We all do it, no matter how smart and aware we think we are there are times when we sabotage our own best self-interest. We do it with relationships, our children, at our workplace, in our personal lives and in our financial universe. No, it doesn’t mean we’re bad people, it just means we’re human. And perhaps one of the most detrimental aspects of self-sabotage is in the financial arena..
We’ve reflected in past blog posts about the meaning of money and how it fits in our lives. While it’s a given that we need money for the basics of modern life such as to pay the mortgage, for our cars, the children’s braces, buying groceries and other important purchases, but when it comes to financial success we probably have more of a tendency to shoot ourselves in the foot even when we have the best of intentions to balance our books and plan for the future.
The Great Recession left many of us struggling to make ends meet. With higher unemployment, underemployment, foreclosures and other economic uncertainties, the idea of planning for the future or even saving a few bucks each paycheck went out the window as people struggled to simply survive the hard times. In 2012, the National Association of Personal Financial Advisors, the largest professional organization of fee-only advisors in the country, published some startling statistics on the importance of financial planning:
America’s savings rate has never been stellar as a May 2, 2013 CNBC poll indicates: “After the financial crash, the U.S. savings rate trended up from a low of 1.5 percent in 2005 (and not much higher in 2006-2007) to a high of 5.5 percent. In 2011, it declined to 4.2 percent and further in 2012 to 3.9 percent. The first quarter of 2013, the personal savings rate was at 2.6 percent.” (Those statistics reflect other similar and credible studies.) And it’s estimated that roughly three-quarters of Americans are living paycheck-to-paycheck, with little to no emergency savings.
The impact of a lack of a money management plan and orientation can affect every aspect of your life. As therapists will tell you, financial issues will often significantly affect marital and family harmony and can exacerbate existing issues not related to money. It’s funny isn’t it, that with all the things we prepare and work for in our daily lives, how we manage and plan our financial success is so often overlooked? Okay, don’t beat yourself up if you’re in that statistical canoe going up the proverbial creek seemingly without a paddle. There’s always a beginning step, no matter how small, to make things better; you just have to decide to start. Here are some suggestions:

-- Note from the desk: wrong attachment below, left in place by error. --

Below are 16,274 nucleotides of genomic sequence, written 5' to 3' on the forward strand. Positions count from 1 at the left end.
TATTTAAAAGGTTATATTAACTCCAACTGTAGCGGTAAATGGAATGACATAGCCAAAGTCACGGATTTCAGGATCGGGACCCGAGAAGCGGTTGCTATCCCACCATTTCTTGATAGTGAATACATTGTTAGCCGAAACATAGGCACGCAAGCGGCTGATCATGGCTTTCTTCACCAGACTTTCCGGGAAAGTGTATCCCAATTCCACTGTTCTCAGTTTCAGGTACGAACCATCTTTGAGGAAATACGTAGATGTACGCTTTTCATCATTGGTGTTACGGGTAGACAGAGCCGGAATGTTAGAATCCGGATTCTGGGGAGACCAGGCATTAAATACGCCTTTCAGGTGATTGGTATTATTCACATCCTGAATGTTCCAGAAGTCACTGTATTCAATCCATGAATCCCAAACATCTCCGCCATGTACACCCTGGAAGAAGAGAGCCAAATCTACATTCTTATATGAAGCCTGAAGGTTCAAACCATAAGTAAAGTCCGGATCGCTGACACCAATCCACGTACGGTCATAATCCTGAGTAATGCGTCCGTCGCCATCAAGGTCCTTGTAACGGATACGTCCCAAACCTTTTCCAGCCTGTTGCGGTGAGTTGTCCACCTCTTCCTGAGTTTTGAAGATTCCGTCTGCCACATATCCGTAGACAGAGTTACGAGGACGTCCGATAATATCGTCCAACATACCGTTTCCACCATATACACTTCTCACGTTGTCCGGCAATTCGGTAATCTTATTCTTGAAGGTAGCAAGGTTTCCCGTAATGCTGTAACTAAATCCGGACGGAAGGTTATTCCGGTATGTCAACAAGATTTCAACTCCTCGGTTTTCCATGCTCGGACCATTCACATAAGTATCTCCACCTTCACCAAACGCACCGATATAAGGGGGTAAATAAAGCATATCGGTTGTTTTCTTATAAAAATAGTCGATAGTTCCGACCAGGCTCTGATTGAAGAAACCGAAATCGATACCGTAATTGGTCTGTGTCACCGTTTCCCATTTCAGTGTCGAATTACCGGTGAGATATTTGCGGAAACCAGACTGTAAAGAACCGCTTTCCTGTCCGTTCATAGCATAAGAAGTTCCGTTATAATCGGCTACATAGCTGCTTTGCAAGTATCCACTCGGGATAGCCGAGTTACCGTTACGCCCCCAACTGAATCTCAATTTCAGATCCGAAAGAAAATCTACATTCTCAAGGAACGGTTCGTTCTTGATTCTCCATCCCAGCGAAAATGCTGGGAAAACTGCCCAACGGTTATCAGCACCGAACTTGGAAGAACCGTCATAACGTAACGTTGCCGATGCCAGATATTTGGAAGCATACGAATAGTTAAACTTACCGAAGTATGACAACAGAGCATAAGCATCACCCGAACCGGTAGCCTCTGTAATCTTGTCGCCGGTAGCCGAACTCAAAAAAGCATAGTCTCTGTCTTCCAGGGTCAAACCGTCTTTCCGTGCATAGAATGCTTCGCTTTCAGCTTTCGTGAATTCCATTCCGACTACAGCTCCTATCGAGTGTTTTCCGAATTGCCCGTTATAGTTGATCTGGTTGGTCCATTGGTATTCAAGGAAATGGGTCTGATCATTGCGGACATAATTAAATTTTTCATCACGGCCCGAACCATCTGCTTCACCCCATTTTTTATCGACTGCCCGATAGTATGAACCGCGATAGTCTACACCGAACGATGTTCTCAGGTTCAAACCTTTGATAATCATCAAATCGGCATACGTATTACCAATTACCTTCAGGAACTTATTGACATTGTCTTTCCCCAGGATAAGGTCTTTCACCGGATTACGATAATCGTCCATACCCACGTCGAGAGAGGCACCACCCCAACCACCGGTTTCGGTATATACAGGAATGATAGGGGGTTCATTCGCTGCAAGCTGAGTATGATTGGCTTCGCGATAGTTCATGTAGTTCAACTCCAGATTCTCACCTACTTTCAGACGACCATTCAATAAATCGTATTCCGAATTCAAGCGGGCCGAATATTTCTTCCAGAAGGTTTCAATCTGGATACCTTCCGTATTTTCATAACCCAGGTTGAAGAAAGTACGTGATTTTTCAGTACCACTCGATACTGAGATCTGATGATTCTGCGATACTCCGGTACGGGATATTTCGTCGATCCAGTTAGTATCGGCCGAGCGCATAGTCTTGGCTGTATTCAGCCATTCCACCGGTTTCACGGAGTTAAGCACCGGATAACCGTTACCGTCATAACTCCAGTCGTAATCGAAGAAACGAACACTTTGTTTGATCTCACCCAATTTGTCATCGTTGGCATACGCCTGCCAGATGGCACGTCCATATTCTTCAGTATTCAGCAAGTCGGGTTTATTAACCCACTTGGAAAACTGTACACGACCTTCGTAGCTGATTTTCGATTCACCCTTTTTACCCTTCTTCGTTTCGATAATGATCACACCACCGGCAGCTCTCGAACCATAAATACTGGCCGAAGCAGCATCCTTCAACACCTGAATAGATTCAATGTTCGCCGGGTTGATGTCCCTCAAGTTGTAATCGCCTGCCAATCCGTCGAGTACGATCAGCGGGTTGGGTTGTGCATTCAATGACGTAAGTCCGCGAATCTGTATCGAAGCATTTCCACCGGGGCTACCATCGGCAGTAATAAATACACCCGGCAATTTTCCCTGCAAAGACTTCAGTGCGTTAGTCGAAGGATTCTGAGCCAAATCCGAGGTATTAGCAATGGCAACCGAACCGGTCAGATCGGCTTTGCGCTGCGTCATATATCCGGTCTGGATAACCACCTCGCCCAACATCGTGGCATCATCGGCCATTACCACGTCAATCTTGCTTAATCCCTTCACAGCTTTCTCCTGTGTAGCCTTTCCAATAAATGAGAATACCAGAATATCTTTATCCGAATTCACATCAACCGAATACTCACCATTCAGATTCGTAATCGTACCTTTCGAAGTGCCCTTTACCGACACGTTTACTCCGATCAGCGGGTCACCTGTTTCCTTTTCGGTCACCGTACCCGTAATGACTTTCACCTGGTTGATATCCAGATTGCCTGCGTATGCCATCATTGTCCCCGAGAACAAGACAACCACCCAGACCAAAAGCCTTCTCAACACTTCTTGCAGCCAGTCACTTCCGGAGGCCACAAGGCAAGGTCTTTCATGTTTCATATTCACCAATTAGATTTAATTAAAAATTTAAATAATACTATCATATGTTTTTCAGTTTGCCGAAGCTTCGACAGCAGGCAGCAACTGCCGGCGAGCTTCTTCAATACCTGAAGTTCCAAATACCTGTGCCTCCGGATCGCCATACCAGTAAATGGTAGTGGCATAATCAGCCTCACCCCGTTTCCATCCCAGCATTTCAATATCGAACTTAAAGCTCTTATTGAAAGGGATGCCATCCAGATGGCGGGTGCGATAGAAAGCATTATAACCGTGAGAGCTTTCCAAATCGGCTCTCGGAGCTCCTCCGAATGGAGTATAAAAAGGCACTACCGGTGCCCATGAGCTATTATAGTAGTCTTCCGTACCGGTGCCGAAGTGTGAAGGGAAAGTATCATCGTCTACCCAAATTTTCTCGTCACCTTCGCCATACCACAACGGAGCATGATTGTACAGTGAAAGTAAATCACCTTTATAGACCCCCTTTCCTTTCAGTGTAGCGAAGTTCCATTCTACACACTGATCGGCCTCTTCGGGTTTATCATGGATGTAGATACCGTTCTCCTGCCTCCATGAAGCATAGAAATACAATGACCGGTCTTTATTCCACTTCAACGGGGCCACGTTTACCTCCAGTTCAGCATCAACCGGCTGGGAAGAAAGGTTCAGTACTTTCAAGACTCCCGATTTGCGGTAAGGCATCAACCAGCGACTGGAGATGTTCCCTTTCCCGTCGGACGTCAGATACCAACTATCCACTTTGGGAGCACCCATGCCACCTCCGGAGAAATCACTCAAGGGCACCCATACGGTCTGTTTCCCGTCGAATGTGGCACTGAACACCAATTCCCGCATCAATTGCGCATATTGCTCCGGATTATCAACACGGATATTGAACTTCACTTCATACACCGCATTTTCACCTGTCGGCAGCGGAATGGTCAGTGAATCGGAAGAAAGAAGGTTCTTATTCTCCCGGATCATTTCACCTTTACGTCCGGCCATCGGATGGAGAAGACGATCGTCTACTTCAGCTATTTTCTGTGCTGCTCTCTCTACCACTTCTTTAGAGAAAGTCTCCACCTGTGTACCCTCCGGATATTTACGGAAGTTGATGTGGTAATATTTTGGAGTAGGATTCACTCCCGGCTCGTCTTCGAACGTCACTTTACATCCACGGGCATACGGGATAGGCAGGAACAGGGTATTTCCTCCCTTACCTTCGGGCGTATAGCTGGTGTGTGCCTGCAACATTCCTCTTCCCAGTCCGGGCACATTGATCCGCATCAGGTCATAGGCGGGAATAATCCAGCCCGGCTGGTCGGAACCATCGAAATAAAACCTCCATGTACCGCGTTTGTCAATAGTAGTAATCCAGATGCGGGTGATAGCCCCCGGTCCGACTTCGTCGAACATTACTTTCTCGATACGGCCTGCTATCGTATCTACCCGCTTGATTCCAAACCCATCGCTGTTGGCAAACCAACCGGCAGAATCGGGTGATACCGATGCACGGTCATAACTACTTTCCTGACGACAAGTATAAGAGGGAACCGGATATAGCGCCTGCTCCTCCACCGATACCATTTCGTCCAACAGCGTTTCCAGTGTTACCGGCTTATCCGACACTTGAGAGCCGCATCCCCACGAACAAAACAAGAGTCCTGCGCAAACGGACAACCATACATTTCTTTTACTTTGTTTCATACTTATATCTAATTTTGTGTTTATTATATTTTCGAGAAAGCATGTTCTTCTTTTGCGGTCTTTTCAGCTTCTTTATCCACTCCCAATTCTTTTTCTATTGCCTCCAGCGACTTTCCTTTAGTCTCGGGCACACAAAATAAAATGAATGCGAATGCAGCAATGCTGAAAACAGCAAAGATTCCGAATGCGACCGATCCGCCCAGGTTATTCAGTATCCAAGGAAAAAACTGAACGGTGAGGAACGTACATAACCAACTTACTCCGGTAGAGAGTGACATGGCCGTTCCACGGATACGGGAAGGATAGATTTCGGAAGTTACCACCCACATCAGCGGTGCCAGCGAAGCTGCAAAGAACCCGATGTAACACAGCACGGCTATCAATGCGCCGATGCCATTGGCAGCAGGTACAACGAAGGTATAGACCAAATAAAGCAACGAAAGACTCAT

- Write down your life goals and values to see what’s really important to you and how money is a part of those…you might find you’re putting your time and money in places that don’t promote what most important to you.
- Figure out what you’re worth…you don’t have to be rich to have an “estate” and you might be amazed what you’re worth, what you own, what you owe and if those things are really necessary or a financial drain.
- How much do you spend daily, weekly, monthly, and annually? Get a receipt for everything you buy for one month and then analyze what you spent your money on. That may really surprise you and offer opportunities to more effectively manage your cash and perhaps start saving.
- Don’t use your credit card and carry cash. That places limitations on your spending since it’s so easy to whip out that card. And if it’s not realistic to forego your credit card, use it sparingly.
- Develop a realistic budget and begin to map out a financial plan. Having a financial plan will increase your confidence and effectiveness in managing, borrowing and saving money.
- Start saving, no matter how small the first contribution is. Have it taken out of your paycheck if you can since after a while you won’t miss it and it will build. Start today by not going out to lunch or buying that impulse item you know down deep that you don’t need.
- It doesn’t have to be a major production to begin to make a difference in how you can save and begin a new relationship with your money, all things you’ve heard before over and over. What’s different now is that it’s you’re ready to do something tangible to bring your financial house into order: turn off unnecessary lights, take lunch to work, walk more than drive, find free entertainment, read books, clip coupons, etc. Whatever works for you and your lifestyle. Get creative and surprise yourself.
One more thing, our relationship with money can be an emotional one when we have to admit it’s out of control. We are often more willing to discuss our health than our money. But just like when your emotional life needs help and you consult a therapist, financial advisors can be of tremendous value. Getting your money act together won’t solve all your problems, but it will make the ride a lot more comfortable. The key is to get started. What are you waiting for?
(Image from peroocpa.com)